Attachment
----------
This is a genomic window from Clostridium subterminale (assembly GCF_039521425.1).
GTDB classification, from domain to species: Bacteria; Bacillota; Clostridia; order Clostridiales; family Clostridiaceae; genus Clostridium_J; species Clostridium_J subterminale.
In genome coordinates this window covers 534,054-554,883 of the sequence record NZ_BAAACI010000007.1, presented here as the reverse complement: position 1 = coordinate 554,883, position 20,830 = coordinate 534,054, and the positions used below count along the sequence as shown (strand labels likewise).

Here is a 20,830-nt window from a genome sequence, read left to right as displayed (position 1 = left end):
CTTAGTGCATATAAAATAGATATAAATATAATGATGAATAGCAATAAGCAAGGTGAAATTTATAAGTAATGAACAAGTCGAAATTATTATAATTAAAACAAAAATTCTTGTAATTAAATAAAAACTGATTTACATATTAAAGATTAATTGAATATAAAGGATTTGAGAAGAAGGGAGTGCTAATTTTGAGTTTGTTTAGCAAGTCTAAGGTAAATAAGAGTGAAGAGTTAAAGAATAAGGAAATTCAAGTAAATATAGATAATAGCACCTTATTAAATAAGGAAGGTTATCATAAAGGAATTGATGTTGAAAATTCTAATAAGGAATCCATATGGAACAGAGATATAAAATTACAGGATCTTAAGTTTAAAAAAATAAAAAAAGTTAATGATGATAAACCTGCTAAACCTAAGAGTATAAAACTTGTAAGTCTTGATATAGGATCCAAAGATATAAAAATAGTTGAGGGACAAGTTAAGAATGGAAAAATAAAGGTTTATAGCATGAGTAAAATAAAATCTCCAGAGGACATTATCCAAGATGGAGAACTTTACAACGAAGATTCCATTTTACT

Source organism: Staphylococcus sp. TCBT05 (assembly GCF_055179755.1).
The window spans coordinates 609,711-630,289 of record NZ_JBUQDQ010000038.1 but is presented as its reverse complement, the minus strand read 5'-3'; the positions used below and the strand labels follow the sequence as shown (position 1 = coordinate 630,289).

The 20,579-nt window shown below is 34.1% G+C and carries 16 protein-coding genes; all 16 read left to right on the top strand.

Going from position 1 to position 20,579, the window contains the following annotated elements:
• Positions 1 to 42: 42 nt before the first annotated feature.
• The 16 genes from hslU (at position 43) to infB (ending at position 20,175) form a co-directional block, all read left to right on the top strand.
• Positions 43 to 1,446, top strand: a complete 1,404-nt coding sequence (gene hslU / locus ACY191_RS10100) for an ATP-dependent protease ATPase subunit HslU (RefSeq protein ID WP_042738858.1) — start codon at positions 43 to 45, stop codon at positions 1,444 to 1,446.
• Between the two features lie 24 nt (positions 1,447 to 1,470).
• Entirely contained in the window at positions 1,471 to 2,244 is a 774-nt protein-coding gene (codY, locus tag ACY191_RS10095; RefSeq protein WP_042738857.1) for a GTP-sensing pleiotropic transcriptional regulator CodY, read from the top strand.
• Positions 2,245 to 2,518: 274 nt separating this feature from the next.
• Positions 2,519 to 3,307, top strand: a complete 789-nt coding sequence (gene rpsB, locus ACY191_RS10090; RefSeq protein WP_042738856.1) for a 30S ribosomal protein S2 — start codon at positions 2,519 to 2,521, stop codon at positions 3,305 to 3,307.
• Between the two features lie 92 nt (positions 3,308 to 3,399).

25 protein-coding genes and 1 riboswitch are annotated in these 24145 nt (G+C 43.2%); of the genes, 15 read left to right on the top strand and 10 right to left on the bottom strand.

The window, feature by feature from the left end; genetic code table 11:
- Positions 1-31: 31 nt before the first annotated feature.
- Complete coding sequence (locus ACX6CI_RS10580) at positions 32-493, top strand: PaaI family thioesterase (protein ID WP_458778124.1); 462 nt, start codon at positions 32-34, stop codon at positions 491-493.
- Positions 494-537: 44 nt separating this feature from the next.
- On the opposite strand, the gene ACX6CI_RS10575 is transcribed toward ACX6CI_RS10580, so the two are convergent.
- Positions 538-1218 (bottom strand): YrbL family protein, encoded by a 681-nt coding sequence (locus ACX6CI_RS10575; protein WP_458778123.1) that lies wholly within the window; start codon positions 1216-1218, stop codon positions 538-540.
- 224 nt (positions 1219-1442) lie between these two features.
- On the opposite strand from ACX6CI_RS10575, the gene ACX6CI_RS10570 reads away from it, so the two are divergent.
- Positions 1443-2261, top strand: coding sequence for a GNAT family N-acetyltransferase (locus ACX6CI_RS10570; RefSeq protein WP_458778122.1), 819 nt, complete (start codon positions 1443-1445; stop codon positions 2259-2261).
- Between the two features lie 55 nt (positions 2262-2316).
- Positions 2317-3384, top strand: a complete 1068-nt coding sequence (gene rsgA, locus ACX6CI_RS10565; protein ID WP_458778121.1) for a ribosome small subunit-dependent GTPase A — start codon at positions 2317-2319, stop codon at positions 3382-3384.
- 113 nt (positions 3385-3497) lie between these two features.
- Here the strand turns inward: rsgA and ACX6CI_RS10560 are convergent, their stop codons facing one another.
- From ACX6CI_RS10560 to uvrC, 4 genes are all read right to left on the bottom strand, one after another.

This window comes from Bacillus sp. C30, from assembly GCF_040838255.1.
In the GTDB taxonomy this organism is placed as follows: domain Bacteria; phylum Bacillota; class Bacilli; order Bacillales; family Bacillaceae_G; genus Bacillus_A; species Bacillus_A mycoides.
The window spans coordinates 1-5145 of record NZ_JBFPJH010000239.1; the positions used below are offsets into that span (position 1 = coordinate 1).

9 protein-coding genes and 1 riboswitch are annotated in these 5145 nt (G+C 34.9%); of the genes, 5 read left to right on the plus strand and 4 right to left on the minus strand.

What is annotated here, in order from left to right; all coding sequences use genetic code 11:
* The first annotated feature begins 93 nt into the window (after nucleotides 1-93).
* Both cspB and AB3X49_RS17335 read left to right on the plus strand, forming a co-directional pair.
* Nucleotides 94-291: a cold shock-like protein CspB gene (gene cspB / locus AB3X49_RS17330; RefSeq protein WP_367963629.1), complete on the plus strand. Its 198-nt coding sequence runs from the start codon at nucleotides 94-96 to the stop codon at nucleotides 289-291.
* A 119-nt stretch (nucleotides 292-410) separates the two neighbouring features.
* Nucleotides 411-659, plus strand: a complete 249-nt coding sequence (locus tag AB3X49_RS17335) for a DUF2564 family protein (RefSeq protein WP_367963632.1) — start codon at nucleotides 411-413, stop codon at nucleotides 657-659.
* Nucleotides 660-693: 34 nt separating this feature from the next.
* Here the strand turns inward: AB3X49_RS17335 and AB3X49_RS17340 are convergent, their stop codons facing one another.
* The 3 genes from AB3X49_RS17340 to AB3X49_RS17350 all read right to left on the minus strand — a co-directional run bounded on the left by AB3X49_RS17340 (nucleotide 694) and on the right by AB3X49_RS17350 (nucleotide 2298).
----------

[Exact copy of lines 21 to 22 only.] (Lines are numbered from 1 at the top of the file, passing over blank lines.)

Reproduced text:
- Complete coding sequence (locus ACX6CI_RS10580) at positions 32-493, top strand: PaaI family thioesterase (protein ID WP_458778124.1); 462 nt, start codon at positions 32-34, stop codon at positions 491-493.
- Positions 494-537: 44 nt separating this feature from the next.